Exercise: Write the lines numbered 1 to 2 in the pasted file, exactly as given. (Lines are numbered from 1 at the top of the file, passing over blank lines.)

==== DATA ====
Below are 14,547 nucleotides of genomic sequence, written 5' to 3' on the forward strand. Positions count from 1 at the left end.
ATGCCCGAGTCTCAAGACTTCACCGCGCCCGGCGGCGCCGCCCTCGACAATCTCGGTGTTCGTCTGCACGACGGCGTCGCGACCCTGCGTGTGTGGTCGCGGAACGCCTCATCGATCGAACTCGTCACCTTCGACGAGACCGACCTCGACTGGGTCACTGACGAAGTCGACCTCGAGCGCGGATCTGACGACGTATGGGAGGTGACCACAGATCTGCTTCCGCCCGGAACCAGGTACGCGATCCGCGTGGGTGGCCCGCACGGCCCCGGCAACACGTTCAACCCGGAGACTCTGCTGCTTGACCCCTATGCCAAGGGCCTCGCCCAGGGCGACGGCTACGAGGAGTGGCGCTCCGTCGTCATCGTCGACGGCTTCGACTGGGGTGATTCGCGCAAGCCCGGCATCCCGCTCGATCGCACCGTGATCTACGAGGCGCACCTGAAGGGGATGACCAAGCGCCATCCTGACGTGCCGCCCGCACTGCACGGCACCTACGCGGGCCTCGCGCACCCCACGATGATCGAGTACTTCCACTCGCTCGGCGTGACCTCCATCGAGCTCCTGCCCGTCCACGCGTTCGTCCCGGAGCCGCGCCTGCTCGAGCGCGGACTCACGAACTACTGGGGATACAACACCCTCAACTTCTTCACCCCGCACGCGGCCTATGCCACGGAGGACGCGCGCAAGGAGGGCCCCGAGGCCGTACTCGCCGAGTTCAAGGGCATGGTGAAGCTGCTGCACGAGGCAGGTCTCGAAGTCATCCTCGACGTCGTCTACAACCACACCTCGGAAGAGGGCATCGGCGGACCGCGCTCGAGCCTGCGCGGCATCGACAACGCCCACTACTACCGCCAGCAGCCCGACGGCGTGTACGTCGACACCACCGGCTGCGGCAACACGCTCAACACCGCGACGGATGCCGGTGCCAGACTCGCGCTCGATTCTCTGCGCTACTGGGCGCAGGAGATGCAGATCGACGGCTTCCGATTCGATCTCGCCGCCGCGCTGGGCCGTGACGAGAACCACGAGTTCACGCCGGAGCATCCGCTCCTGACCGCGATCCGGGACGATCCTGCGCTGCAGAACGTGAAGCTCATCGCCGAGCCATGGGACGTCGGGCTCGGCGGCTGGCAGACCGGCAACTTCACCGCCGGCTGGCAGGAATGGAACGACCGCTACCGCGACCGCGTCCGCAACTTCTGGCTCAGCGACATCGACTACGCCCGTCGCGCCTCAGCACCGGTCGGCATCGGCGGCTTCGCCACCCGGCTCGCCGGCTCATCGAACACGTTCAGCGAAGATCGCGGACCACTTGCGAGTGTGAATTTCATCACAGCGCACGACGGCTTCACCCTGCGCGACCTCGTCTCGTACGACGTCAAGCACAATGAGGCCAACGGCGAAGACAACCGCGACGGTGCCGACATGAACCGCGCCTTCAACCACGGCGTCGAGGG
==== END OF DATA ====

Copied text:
Below are 14,547 nucleotides of genomic sequence, written 5' to 3' on the forward strand. Positions count from 1 at the left end.
ATGCCCGAGTCTCAAGACTTCACCGCGCCCGGCGGCGCCGCCCTCGACAATCTCGGTGTTCGTCTGCACGACGGCGTCGCGACCCTGCGTGTGTGGTCGCGGAACGCCTCATCGATCGAACTCGTCACCTTCGACGAGACCGACCTCGACTGGGTCACTGACGAAGTCGACCTCGAGCGCGGATCTGACGACGTATGGGAGGTGACCACAGATCTGCTTCCGCCCGGAACCAGGTACGCGATCCGCGTGGGTGGCCCGCACGGCCCCGGCAACACGTTCAACCCGGAGACTCTGCTGCTTGACCCCTATGCCAAGGGCCTCGCCCAGGGCGACGGCTACGAGGAGTGGCGCTCCGTCGTCATCGTCGACGGCTTCGACTGGGGTGATTCGCGCAAGCCCGGCATCCCGCTCGATCGCACCGTGATCTACGAGGCGCACCTGAAGGGGATGACCAAGCGCCATCCTGACGTGCCGCCCGCACTGCACGGCACCTACGCGGGCCTCGCGCACCCCACGATGATCGAGTACTTCCACTCGCTCGGCGTGACCTCCATCGAGCTCCTGCCCGTCCACGCGTTCGTCCCGGAGCCGCGCCTGCTCGAGCGCGGACTCACGAACTACTGGGGATACAACACCCTCAACTTCTTCACCCCGCACGCGGCCTATGCCACGGAGGACGCGCGCAAGGAGGGCCCCGAGGCCGTACTCGCCGAGTTCAAGGGCATGGTGAAGCTGCTGCACGAGGCAGGTCTCGAAGTCATCCTCGACGTCGTCTACAACCACACCTCGGAAGAGGGCATCGGCGGACCGCGCTCGAGCCTGCGCGGCATCGACAACGCCCACTACTACCGCCAGCAGCCCGACGGCGTGTACGTCGACACCACCGGCTGCGGCAACACGCTCAACACCGCGACGGATGCCGGTGCCAGACTCGCGCTCGATTCTCTGCGCTACTGGGCGCAGGAGATGCAGATCGACGGCTTCCGATTCGATCTCGCCGCCGCGCTGGGCCGTGACGAGAACCACGAGTTCACGCCGGAGCATCCGCTCCTGACCGCGATCCGGGACGATCCTGCGCTGCAGAACGTGAAGCTCATCGCCGAGCCATGGGACGTCGGGCTCGGCGGCTGGCAGACCGGCAACTTCACCGCCGGCTGGCAGGAATGGAACGACCGCTACCGCGACCGCGTCCGCAACTTCTGGCTCAGCGACATCGACTACGCCCGTCGCGCCTCAGCACCGGTCGGCATCGGCGGCTTCGCCACCCGGCTCGCCGGCTCATCGAACACGTTCAGCGAAGATCGCGGACCACTTGCGAGTGTGAATTTCATCACAGCGCACGACGGCTTCACCCTGCGCGACCTCGTCTCGTACGACGTCAAGCACAATGAGGCCAACGGCGAAGACAACCGCGACGGTGCCGACATGAACCGCGCCTTCAACCACGGCGTCGAGGG